Stephen O’Malley

Interview: Conrad Sundholm

Posted: Jan 28, 2011


Interview: Conrad Sundholm of Sunn O)) amplification

For those of you who are guitar players, and into underground metal or just into vintage amplifiers, you have probably heard of Sunn amplifiers. I was given the opportunity to interview the man who started the company, Conrad Sundholm. This man is an awesome person who is still, at 72, pushing himself to make new amplifiers. So here's my complete interview with the man himself.

Scott: What made you decide to start building your amplifiers?
Conrad Sundholm: Well I’d always been a hi-fi buff in building my own equipment, you know, for my home use. And then when my brother was a bass player for the Kingsmen, at the time he was working at a music store in Portland, Oregon, and he was using old Bogen 60-watt tube p.a. amplifiers for his bass. And then he brought a, let’s see, a 2x15 cabinet to me and we modified the cabinet so he could get more low end out of it. And that’s kind of what started it. And then, I told him that I would build him a cabinet for him. And he wired up an old dynaco 60 watt mark 3 power amp and we used a dynaco preamp with it, threw it in a box, and I built the cabinet which was a rear loaded folded horn which later became the 200s cabinet. This particular one had extra bracing in it, and it sounded great. And then he got involved with the Kingsmen, and took that system out on the road and you know it was outperforming anything else that was out there so people were asking about it, and he told them to go to their local dealers to ask them to carry the product. I was back at home, building this stuff and he was out there kinda promoting it out on the road playing for the Kingsmen.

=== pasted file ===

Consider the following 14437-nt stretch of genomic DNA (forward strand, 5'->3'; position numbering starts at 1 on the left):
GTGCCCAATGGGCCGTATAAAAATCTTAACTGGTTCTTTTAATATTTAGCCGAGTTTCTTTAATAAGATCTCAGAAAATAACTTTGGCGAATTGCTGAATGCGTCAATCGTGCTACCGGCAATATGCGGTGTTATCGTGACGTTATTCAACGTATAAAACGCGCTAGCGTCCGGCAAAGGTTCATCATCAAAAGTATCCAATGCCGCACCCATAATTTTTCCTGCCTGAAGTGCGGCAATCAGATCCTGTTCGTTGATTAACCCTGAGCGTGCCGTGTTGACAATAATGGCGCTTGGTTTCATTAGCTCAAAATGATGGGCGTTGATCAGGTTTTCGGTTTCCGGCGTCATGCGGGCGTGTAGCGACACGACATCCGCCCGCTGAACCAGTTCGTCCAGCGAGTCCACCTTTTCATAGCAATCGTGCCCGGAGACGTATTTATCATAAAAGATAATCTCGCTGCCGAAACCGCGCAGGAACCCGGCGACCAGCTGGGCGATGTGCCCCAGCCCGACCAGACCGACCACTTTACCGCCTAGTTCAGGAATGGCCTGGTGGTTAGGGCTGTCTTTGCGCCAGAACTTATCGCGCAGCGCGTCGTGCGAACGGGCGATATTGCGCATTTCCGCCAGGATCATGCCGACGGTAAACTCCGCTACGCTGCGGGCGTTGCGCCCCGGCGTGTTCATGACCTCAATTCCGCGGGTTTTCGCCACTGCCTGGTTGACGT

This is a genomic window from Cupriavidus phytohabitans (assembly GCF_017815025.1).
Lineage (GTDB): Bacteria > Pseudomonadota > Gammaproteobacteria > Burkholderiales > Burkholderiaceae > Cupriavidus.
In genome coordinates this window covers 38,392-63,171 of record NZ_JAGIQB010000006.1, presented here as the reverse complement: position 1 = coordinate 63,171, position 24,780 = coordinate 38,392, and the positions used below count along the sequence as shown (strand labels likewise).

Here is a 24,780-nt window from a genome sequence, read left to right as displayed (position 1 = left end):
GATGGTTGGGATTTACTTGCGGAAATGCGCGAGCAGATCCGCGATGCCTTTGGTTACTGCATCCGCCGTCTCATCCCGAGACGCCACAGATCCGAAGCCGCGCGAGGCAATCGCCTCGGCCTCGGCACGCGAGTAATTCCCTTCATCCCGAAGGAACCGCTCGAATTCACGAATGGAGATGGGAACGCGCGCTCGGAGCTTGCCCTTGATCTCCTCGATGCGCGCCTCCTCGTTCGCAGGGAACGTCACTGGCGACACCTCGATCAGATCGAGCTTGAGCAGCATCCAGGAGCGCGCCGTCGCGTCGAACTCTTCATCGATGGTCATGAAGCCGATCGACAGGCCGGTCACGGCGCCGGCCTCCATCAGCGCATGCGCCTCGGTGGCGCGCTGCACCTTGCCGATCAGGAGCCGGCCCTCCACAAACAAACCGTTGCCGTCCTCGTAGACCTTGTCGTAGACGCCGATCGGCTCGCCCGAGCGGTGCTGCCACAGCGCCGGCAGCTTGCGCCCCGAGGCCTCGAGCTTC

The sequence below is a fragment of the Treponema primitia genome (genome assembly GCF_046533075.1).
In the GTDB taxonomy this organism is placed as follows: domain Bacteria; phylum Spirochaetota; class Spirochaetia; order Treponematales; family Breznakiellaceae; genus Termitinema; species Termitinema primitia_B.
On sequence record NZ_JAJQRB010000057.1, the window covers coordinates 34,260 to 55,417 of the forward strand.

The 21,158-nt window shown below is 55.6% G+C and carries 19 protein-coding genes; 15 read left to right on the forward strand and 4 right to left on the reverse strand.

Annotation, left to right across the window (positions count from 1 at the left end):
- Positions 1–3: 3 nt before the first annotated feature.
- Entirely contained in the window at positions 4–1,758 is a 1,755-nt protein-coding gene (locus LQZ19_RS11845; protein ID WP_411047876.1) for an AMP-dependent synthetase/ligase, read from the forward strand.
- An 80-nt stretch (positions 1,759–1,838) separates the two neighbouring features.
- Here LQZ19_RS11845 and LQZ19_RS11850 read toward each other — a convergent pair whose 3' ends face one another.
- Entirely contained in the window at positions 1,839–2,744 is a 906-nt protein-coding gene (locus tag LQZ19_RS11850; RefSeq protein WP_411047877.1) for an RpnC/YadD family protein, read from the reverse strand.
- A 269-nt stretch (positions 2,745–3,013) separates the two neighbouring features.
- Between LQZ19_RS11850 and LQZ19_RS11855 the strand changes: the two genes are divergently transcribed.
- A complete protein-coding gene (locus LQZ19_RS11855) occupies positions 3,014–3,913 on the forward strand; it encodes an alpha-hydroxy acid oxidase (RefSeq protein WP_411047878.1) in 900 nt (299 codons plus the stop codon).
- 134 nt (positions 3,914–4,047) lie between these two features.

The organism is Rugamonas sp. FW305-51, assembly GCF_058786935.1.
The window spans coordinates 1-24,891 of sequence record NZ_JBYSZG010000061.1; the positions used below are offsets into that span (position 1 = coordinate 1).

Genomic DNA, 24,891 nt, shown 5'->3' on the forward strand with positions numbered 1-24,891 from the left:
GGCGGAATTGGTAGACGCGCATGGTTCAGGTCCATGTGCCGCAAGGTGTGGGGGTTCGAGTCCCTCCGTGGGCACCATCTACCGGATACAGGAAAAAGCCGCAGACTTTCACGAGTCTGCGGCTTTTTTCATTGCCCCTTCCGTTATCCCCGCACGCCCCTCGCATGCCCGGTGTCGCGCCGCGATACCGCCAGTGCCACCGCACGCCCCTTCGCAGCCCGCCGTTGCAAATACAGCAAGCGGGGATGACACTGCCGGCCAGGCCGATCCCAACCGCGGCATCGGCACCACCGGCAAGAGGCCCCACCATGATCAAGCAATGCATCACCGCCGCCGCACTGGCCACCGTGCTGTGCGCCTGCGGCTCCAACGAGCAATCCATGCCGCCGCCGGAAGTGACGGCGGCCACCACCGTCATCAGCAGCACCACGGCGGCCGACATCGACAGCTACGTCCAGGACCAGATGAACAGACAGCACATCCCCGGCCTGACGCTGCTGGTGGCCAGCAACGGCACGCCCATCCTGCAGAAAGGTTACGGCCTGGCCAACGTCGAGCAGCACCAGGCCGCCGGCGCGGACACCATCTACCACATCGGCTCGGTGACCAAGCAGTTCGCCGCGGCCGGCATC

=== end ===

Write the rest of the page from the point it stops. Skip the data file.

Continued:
SW: Wow, that sounds like it worked out perfectly. Did you have any formal training in electronics or was it just messing around when you were younger?
CS: No I had no formal training, but as the company grew I hired people who had very good electronics backgrounds.
SW: What was the creative process like for creating you amplifiers, like the model T and Solara. Were there any epiphany moments, where you decided that that would be a good sound?
CS: Well, the big epiphany moment for me was the 200S cabinet, I had kind of a…I don’t know…a guidance coming out of sleep, in terms of a design for that. And the next day I got up and built the design which turned out to be the 200S, which norm used on the road, which proved to be a very good bass cabinet. The other stuff like the Model T and the Solarus, was just a matter of me providing inputs from the marketplace and the kind of performance that was needed, and then sitting down with the engineers and discussing it and having them design the product and then doing the sound testing and field testing of the product that was involved with that.
SW: Are you aware of how many bands still use the Model T, and still tout it as being one of the best amplifiers?